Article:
Devin Gardner hopes his future is at quarterback, but eager to help Michigan at receiver
Melanie Maxwell | AnnArbor.com
The Michigan football team lost starting receivers Junior Hemingway and Darryl Stonum this offseason, and now Roy Roundtree, the unquestioned leader of this year's corps, is out two weeks after having knee surgery.
It has some hoping junior quarterback Devin Gardner can make the move to receiver full time, following his well-publicized audition at wideout in the spring.
He's big, he's athletic and there's a need.
Only thing: Gardner still wants to play quarterback, and still aspires to be Denard Robinson's successor.
"If you don’t think that way, there’s no way you can be the starting quarterback for any team, not just Michigan," Gardner said Sunday at the team's media day. "You have to think that way, even if in the back of your mind, 'Well, maybe I won't have a shot.' You have to be ready."
Jeffrey Smith | AnnArbor.com
He sees himself as a full-time quarterback. Does he see himself as a full-time receiver?
"I’m a quarterback, so it’s probably not going to happen," he said.
Gardner also is competitive, though, and yearns to see the field no matter which position provides that opportunity. And right now, with the electric Robinson back for a third year as starter, that position isn't quarterback.
So after the conclusion of last season, Gardner sat down with coaches and surveyed the depth chart. They realized what they were losing -- a No. 1 receiver in Hemingway, and a sure-fire starter in Stonum -- and sniffed opportunity there.
He began practicing part time at receiver in spring camp, and now is splitting his snaps 50-50 between the two positions. He gets his regular diet of reps at quarterback, then runs routes when it's Robinson or third-stringer Russell Bellomy's turn.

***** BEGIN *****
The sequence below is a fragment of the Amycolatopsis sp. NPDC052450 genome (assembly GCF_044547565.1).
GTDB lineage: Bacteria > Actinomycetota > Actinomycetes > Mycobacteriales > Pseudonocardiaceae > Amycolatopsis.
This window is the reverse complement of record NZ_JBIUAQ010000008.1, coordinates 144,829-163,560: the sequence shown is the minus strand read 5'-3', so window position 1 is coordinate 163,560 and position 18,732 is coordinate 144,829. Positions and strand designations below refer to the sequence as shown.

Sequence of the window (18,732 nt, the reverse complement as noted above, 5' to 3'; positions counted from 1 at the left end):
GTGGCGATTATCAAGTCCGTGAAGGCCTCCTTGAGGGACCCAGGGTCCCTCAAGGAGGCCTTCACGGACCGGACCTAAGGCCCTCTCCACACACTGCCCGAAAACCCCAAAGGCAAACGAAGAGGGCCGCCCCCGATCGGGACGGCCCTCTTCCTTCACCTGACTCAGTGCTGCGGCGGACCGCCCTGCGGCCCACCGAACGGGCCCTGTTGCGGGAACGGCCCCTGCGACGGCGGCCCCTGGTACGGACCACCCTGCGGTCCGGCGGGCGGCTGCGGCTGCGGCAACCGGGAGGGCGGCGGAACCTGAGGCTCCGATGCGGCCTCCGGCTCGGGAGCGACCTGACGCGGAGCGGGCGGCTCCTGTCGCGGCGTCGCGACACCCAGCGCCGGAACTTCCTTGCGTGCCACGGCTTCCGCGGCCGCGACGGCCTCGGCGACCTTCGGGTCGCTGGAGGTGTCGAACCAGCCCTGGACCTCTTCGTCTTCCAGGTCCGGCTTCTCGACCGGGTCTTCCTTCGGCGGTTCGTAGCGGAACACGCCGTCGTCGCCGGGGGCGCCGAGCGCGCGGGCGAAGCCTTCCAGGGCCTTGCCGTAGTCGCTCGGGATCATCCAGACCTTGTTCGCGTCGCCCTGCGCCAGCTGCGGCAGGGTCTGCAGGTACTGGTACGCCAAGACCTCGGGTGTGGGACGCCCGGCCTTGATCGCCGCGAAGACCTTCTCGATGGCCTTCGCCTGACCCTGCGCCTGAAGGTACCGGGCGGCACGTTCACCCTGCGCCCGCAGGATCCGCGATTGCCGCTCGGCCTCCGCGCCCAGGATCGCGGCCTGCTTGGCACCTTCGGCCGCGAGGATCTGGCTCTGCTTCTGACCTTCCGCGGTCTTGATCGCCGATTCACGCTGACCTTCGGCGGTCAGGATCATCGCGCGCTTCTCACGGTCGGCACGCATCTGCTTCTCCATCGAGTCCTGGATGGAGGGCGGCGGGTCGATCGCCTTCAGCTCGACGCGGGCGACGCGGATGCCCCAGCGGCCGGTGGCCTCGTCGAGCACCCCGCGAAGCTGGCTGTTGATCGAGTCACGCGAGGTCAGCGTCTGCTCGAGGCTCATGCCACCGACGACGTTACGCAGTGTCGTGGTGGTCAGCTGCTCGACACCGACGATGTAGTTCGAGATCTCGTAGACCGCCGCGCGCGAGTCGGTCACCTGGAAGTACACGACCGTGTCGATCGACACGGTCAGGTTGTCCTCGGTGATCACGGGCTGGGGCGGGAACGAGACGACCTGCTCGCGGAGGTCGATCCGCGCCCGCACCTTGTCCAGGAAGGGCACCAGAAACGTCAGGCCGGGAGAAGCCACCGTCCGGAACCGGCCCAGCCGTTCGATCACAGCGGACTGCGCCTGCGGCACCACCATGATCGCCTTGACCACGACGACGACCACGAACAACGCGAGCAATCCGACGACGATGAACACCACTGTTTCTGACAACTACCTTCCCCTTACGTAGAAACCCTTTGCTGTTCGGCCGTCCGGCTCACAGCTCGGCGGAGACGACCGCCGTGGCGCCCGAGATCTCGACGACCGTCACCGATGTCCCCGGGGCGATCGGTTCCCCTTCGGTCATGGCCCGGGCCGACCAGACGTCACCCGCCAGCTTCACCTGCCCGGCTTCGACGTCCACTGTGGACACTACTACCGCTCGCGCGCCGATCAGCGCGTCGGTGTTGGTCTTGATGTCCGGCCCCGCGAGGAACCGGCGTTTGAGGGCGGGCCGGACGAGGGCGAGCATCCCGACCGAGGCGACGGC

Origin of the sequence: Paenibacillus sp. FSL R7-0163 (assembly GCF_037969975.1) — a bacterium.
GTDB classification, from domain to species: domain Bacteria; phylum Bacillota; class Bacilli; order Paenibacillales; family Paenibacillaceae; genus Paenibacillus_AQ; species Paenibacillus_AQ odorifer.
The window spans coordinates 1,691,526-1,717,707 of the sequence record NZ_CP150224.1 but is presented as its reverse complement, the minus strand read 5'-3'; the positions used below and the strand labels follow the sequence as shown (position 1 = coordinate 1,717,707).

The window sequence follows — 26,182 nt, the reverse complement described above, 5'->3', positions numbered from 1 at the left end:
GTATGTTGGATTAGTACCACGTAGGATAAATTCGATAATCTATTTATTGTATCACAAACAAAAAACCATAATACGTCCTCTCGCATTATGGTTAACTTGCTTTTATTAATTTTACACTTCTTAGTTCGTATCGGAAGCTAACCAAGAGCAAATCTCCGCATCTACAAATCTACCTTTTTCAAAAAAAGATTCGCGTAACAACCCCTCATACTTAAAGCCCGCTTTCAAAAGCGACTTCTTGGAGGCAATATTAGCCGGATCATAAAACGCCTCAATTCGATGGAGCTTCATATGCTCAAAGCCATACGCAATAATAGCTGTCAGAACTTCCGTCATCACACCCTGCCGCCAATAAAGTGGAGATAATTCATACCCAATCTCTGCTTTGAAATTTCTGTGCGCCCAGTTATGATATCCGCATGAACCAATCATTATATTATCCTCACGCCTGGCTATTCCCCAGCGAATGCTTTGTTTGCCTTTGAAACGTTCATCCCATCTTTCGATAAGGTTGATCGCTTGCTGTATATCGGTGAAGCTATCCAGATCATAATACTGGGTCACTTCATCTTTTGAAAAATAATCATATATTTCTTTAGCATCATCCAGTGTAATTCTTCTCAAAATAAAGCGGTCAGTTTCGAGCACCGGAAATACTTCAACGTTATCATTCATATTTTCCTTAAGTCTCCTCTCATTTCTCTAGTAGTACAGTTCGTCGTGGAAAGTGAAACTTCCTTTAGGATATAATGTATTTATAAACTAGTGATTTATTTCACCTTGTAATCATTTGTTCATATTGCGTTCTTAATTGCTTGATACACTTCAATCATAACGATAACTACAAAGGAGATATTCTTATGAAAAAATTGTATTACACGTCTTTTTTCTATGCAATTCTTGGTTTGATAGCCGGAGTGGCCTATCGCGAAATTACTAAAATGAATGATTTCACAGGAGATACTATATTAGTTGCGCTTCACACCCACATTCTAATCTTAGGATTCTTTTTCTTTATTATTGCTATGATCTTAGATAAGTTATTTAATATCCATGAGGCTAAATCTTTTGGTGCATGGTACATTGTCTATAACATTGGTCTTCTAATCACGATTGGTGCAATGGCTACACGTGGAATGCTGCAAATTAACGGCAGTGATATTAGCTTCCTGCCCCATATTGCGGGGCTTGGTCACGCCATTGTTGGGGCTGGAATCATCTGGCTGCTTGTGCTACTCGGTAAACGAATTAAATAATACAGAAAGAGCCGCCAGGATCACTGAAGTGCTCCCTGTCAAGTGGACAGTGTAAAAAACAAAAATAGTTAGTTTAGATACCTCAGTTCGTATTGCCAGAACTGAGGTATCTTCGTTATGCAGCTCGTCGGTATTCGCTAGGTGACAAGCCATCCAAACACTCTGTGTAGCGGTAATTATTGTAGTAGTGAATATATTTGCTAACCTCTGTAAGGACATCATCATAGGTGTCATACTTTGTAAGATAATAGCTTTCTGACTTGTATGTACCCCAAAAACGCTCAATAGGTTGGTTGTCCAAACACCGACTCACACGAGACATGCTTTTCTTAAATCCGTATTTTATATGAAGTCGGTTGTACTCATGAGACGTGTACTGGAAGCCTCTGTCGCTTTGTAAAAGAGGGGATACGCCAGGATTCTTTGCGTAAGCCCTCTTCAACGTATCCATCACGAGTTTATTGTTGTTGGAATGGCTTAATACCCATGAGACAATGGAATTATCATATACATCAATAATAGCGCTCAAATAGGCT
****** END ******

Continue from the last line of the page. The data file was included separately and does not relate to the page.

"It was a mutual agreement," Gardner said. "There wasn’t a lot of depth (at receiver), so guys would be dog-tired in practice if we didn’t get a chance to get them a break. So I'm basically giving guys breaks."
Gardner, as well as coaches, say his primary role remains backing up Robinson at quarterback. But his size -- 6-foot-4, 203 pounds -- could make him valuable for a team that lacks length at receiver.
Melanie Maxwell | AnnArbor.com
"It'd be bad coaching, probably, if he was standing next to me the whole game," coordinator Al Borges said.
Roundtree, who has a team-high 123 career catches for 1,724 yards, stands just 6-foot. Junior Jeremy Gallon, the Wolverines' leading returning receiver from last year with 31 catches, is 5-8.
Gardner might not match those guys in experience, but he towers over them in stature. He could be a big target for Robinson, providing greater margin of error for a quarterback who has struggled with his accuracy.
He also could provide some much-needed depth, with Stonum and Hemingway gone and Roundtree out two weeks following arthroscopic knee surgery. That means Michigan is practicing without three of its best receivers from last year.
It won't get Roundtree back until at least the week of the opener against Alabama, and although coaches expect him to play in that game, there's no assurance he'll be at full health or conditioning.
"I'm just doing whatever it takes to help the team win," Gardner said. "If that's where the coaches feel I can help at here and there, I'll do it."
Even if it means giving up valuable reps at quarterback, his preferred position?
"I like playing football," he said. "Any position I play, I’ll be fine. If I want to play linebacker, I’ll be fine."